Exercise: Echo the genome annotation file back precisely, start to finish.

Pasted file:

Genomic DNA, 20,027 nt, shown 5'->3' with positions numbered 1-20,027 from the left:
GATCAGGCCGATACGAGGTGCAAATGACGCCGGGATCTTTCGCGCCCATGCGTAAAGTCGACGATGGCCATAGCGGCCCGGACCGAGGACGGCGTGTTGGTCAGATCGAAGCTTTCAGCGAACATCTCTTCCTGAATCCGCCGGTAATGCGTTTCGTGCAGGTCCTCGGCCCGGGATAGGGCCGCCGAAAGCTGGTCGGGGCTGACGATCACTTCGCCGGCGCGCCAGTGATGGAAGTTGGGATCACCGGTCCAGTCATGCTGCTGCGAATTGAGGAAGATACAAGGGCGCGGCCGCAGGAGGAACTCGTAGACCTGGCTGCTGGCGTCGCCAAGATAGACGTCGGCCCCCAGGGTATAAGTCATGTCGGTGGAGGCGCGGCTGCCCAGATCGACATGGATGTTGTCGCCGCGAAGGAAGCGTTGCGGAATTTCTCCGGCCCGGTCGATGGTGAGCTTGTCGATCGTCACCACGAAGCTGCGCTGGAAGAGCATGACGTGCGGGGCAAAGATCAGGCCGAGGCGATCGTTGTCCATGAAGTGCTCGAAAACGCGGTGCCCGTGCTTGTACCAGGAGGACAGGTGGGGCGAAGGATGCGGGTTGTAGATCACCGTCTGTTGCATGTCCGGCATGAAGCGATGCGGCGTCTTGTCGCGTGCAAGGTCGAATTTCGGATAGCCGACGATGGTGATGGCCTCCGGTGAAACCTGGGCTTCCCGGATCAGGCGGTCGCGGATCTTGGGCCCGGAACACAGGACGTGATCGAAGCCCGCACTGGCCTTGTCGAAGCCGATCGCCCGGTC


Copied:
Genomic DNA, 20,027 nt, shown 5'->3' with positions numbered 1-20,027 from the left:
GATCAGGCCGATACGAGGTGCAAATGACGCCGGGATCTTTCGCGCCCATGCGTAAAGTCGACGATGGCCATAGCGGCCCGGACCGAGGACGGCGTGTTGGTCAGATCGAAGCTTTCAGCGAACATCTCTTCCTGAATCCGCCGGTAATGCGTTTCGTGCAGGTCCTCGGCCCGGGATAGGGCCGCCGAAAGCTGGTCGGGGCTGACGATCACTTCGCCGGCGCGCCAGTGATGGAAGTTGGGATCACCGGTCCAGTCATGCTGCTGCGAATTGAGGAAGATACAAGGGCGCGGCCGCAGGAGGAACTCGTAGACCTGGCTGCTGGCGTCGCCAAGATAGACGTCGGCCCCCAGGGTATAAGTCATGTCGGTGGAGGCGCGGCTGCCCAGATCGACATGGATGTTGTCGCCGCGAAGGAAGCGTTGCGGAATTTCTCCGGCCCGGTCGATGGTGAGCTTGTCGATCGTCACCACGAAGCTGCGCTGGAAGAGCATGACGTGCGGGGCAAAGATCAGGCCGAGGCGATCGTTGTCCATGAAGTGCTCGAAAACGCGGTGCCCGTGCTTGTACCAGGAGGACAGGTGGGGCGAAGGATGCGGGTTGTAGATCACCGTCTGTTGCATGTCCGGCATGAAGCGATGCGGCGTCTTGTCGCGTGCAAGGTCGAATTTCGGATAGCCGACGATGGTGATGGCCTCCGGTGAAACCTGGGCTTCCCGGATCAGGCGGTCGCGGATCTTGGGCCCGGAACACAGGACGTGATCGAAGCCCGCACTGGCCTTGTCGAAGCCGATCGCCCGGTC